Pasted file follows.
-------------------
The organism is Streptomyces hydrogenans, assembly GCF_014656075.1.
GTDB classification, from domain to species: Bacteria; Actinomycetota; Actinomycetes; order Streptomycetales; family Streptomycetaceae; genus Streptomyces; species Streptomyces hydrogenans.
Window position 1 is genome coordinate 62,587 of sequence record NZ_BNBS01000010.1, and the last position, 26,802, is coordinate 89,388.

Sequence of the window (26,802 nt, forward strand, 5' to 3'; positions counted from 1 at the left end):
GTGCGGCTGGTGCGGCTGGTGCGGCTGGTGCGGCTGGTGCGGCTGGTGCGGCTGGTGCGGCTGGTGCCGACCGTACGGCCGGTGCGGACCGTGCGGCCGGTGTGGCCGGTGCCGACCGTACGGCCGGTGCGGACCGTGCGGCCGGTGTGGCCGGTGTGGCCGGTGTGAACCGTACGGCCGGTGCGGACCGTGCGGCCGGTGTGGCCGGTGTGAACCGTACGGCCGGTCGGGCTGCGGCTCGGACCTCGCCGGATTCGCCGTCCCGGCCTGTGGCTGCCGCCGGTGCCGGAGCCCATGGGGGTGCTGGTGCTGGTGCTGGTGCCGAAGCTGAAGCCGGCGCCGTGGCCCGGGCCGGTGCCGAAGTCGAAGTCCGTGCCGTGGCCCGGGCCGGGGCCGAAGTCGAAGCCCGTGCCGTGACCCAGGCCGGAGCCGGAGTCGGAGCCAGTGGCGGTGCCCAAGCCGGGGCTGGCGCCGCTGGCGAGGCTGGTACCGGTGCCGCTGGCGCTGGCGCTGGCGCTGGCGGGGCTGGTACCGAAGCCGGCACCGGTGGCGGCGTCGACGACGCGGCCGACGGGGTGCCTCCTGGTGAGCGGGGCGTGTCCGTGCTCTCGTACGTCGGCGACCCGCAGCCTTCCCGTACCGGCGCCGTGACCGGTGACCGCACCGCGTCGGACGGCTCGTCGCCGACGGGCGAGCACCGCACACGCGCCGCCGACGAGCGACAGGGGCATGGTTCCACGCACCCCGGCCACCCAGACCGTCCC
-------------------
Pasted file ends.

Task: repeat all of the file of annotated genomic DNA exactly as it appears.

The organism is Streptomyces hydrogenans, assembly GCF_014656075.1.
GTDB classification, from domain to species: Bacteria; Actinomycetota; Actinomycetes; order Streptomycetales; family Streptomycetaceae; genus Streptomyces; species Streptomyces hydrogenans.
Window position 1 is genome coordinate 62,587 of sequence record NZ_BNBS01000010.1, and the last position, 26,802, is coordinate 89,388.

Sequence of the window (26,802 nt, forward strand, 5' to 3'; positions counted from 1 at the left end):
GTGCGGCTGGTGCGGCTGGTGCGGCTGGTGCGGCTGGTGCGGCTGGTGCGGCTGGTGCGGCTGGTGCCGACCGTACGGCCGGTGCGGACCGTGCGGCCGGTGTGGCCGGTGCCGACCGTACGGCCGGTGCGGACCGTGCGGCCGGTGTGGCCGGTGTGGCCGGTGTGAACCGTACGGCCGGTGCGGACCGTGCGGCCGGTGTGGCCGGTGTGAACCGTACGGCCGGTCGGGCTGCGGCTCGGACCTCGCCGGATTCGCCGTCCCGGCCTGTGGCTGCCGCCGGTGCCGGAGCCCATGGGGGTGCTGGTGCTGGTGCTGGTGCCGAAGCTGAAGCCGGCGCCGTGGCCCGGGCCGGTGCCGAAGTCGAAGTCCGTGCCGTGGCCCGGGCCGGGGCCGAAGTCGAAGCCCGTGCCGTGACCCAGGCCGGAGCCGGAGTCGGAGCCAGTGGCGGTGCCCAAGCCGGGGCTGGCGCCGCTGGCGAGGCTGGTACCGGTGCCGCTGGCGCTGGCGCTGGCGCTGGCGGGGCTGGTACCGAAGCCGGCACCGGTGGCGGCGTCGACGACGCGGCCGACGGGGTGCCTCCTGGTGAGCGGGGCGTGTCCGTGCTCTCGTACGTCGGCGACCCGCAGCCTTCCCGTACCGGCGCCGTGACCGGTGACCGCACCGCGTCGGACGGCTCGTCGCCGACGGGCGAGCACCGCACACGCGCCGCCGACGAGCGACAGGGGCATGGTTCCACGCACCCCGGCCACCCAGACCGTCCC